Archive for May, 2018

02
May
18

Randy Writes A Novel: My Review

Randy Writes A Novel 1Randy has written a novel and he wants to read it to you. Actually, he needs to read it to you. He’s slaved and labored and sacrificed to get it done and he wants to make sure it’s just right. He wants to know if it qualifies as art. He must know if it measures up to the great authors that have come before him and even the ones that will come after him. His search for artistic perfection is his main driving force. So much so that he’s not even sure that his art exists whether he reads it out loud or not. He even questions if you just knowing he wrote something is enough to mark his work as artistically sublime. He wonders if he really needs to read it to you at all. This drives Randy’s existential dilemma. It’s why Randy continues to distract himself from the task at hand.

Randy is a puppet. A very self-aware puppet in fact. Not only that, he’s a puppet on a hysterically funny journey to discover the meaning of life and all its peculiarities. He wants to know what makes us all tick. Randy is alone for the entire ninety-minute mind trip onstage at Theatre Row’s Clurman Theatre. He’s at his desk, well used  typewriter to his right, continually unread manuscript to his left, and strewn all around the floor are chaotic piles of books and torn and crumpled papers. Randy’s been hard at work and his mind is a buzz with thoughts he must express. All of Randy’s work pays off in a very funny evening of outright truths, blatant lies, broad exaggerations, and accurate observations

An evening with Randy is a combination of stand-up comedy and puppetry. It’s both wildly improvised and intelligently scripted. You’ll find yourself literally howling with laughter. Randy encourages that. He loves his audience to shout back at him, question his observations, and articulate their own opinions. The whole evening becomes a riotous amalgamation of master puppet and willing audience. You’ll find yourself laughing through riffs on Harper Lee’s other book, a three-and-a-half-minute condensed version on the life of Ernest Hemingway that blossoms into a remarkably funny yet astute conversation on the value of art versus character. You’ll also find social commentary being delivered on subjects like Veganism versus Carnism and there’s a Craig’s List story that will have you doubled over with an ending you will never forget. All this and more while Randy struggles and keeps stalling the reading of his presumably epic creation.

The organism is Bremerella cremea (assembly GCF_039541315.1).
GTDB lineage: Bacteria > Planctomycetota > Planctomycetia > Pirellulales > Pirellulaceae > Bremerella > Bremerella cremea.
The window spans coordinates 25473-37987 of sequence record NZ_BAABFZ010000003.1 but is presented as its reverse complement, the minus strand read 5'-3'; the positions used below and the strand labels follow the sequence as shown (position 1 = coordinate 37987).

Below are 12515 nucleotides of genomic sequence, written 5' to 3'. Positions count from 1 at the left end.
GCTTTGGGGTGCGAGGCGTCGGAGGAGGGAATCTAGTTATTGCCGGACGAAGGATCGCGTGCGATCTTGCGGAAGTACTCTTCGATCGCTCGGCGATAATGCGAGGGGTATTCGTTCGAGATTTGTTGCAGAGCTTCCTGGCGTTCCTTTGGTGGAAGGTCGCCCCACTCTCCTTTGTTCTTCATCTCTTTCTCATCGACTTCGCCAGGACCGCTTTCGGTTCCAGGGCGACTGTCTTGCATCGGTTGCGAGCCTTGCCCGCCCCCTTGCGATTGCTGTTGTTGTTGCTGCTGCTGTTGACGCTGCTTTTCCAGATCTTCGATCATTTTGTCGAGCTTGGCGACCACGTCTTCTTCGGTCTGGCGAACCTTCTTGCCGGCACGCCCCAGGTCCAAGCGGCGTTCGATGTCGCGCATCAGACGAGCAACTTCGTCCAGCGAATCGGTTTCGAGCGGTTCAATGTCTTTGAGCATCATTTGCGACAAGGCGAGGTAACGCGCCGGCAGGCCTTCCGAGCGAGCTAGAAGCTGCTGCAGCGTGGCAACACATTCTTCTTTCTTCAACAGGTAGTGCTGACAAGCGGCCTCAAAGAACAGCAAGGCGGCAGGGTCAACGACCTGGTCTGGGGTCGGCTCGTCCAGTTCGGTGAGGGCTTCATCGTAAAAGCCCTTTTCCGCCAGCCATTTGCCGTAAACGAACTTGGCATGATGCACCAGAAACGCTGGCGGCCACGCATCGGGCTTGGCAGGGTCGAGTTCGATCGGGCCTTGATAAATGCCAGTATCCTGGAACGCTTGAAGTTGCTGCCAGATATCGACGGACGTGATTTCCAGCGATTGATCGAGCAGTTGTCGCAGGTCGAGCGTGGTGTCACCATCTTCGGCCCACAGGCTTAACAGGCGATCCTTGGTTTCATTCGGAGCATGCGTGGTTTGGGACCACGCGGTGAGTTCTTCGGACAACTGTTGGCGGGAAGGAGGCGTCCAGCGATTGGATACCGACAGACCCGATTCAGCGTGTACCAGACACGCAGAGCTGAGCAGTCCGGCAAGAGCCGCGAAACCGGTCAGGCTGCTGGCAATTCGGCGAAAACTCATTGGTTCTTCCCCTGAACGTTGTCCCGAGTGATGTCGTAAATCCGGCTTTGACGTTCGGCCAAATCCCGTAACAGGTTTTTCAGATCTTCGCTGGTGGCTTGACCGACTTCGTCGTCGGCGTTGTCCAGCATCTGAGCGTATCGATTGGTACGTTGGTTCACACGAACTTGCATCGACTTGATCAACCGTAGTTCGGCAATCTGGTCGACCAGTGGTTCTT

Randy’s own puppet master is a mystery. Whoever it is doesn’t want you to know because it doesn’t matter. Randy is Randy. He’s his own man with his own thoughts. Randy has been lauded and acclaimed. He’s travelled the world presenting and perfecting himself before many an adoring crowd. Before arriving in New York, he toured the country in order to understand his American fans better. The puppet has done his homework. Randy himself will tell you that what he’s presenting on stage is an anthropological social experiment and one helluva good time. As always Randy, a philosopher in fabric and flock, is more than right.

Clurman Theatre
Theatre Row
410 W 42nd St
New York, NY 10036
212.239.6200
http://randywritesanovel.com/
$81.25
April 18 – June 9, 2018

From an original post on TheaterScene.

Edward MedinaEdward Medina is an Amazon KDP bestselling author of high fantasy, dark horror, and epic adventure books, short stories, and poems. To date his combined works have earned over one hundred and fifty Amazon and Goodreads five star reviews from readers, reviewers, bloggers, teachers and fellow authors.

He is a native New Yorker who over time has built a significant and multifaceted career. He has been a producer, director, and writer for both digital media and the New York Off and Off – Off Broadway stages. He also had the honor and the privilege to work for the late great Jim Henson creator of the Muppets.

Edward founded a successful independent production company dedicated to family entertainment and children’s causes. He also established a multimedia company in order to assist nonprofits achieve their own cause related goals. He went on to become a theme park designer. For fun he became a steam train engineer and has been since childhood a sometime magician.

Currently Edward is a critic and feature entertainment columnist covering Broadway, Off Broadway, Off-Off Broadway, Clubs and Cabarets for TheaterScene and The Fire Island Sun. He also maintains his love of theatrical production by continuing to create new works for both stage and screen. And his dream of building a fully realized world of fantasy on tropical shores is still very much alive and well.

If you’d like more detailed information on Edward’s work, visit his LinkedIn profile or his website. You can also explore his books, follow him on Twitter, like his page on Facebook, and subscribe to his blog on WordPress.

Edward Medina is proud to be a member of the American Theatre Critics Association, the Dramatists Guild, the Society of Children’s Book Writers & Illustrators, and the Horror Writers Association.

01
May
18

The Metromaniacs: My Review